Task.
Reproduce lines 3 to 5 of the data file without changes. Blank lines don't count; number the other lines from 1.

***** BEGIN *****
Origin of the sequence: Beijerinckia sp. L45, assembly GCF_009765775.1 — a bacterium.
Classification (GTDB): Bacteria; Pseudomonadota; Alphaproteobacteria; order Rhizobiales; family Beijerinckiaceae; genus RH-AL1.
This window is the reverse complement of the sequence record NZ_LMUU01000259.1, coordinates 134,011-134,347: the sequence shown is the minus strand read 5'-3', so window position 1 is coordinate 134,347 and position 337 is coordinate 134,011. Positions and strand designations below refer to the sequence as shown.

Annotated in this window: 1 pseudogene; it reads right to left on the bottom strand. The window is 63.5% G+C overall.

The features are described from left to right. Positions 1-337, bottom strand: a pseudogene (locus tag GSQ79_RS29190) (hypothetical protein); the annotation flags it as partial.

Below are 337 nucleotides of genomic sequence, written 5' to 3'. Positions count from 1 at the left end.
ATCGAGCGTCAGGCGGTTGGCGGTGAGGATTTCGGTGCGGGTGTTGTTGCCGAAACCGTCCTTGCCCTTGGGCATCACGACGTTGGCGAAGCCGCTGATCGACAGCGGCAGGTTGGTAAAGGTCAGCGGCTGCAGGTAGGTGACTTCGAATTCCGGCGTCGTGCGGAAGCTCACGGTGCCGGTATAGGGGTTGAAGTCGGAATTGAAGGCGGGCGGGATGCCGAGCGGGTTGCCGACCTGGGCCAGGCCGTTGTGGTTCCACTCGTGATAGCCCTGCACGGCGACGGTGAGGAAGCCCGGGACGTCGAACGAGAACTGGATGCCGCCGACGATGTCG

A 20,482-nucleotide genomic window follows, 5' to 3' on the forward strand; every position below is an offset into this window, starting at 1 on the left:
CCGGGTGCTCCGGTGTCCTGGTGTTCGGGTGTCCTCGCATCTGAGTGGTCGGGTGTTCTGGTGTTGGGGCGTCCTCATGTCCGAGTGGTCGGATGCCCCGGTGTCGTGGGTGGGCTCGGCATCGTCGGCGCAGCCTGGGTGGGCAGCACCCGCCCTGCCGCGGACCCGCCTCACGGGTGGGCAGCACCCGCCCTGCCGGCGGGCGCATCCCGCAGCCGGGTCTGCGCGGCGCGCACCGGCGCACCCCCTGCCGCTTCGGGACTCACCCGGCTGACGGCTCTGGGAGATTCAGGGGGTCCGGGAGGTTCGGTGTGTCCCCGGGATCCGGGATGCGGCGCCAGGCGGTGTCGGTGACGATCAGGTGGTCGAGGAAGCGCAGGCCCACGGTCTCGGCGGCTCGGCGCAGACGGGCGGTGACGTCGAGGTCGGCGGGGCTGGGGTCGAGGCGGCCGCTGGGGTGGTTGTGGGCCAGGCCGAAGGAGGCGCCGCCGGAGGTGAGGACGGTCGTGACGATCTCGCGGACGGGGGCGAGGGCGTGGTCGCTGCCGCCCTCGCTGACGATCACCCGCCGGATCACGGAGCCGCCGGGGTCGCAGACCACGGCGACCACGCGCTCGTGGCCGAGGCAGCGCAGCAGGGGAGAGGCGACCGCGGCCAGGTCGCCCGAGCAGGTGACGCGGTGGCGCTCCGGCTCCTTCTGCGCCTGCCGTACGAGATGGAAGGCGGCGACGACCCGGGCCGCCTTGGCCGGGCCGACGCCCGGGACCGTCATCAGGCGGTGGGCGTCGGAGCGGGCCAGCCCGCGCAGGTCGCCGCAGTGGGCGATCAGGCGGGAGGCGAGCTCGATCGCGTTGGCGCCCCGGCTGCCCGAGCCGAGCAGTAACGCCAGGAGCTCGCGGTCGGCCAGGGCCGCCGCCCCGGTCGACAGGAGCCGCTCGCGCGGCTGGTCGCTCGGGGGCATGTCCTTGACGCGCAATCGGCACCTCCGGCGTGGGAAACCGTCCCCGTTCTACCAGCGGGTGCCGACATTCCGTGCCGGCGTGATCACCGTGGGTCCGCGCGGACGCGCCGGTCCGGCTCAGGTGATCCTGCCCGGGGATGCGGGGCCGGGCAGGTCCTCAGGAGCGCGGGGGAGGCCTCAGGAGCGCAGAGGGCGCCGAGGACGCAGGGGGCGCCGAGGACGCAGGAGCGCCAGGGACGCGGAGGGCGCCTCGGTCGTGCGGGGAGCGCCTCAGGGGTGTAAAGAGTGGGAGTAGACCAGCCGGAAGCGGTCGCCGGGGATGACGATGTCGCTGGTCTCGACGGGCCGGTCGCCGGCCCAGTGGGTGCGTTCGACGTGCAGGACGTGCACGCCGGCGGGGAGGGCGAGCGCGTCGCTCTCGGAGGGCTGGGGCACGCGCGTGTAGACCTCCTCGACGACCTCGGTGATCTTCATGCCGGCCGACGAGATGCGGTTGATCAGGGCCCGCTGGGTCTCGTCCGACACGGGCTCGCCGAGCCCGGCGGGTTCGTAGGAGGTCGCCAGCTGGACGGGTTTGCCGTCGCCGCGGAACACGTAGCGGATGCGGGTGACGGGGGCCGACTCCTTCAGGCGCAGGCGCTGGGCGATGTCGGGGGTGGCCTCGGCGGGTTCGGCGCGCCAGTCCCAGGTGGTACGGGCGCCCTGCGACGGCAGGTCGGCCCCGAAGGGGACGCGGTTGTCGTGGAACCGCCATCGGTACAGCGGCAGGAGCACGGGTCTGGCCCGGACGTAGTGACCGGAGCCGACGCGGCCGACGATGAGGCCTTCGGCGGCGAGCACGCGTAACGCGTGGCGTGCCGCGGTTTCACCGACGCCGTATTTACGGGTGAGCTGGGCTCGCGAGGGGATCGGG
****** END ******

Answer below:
This window is the reverse complement of the sequence record NZ_LMUU01000259.1, coordinates 134,011-134,347: the sequence shown is the minus strand read 5'-3', so window position 1 is coordinate 134,347 and position 337 is coordinate 134,011. Positions and strand designations below refer to the sequence as shown.

Annotated in this window: 1 pseudogene; it reads right to left on the bottom strand. The window is 63.5% G+C overall.

The features are described from left to right. Positions 1-337, bottom strand: a pseudogene (locus tag GSQ79_RS29190) (hypothetical protein); the annotation flags it as partial.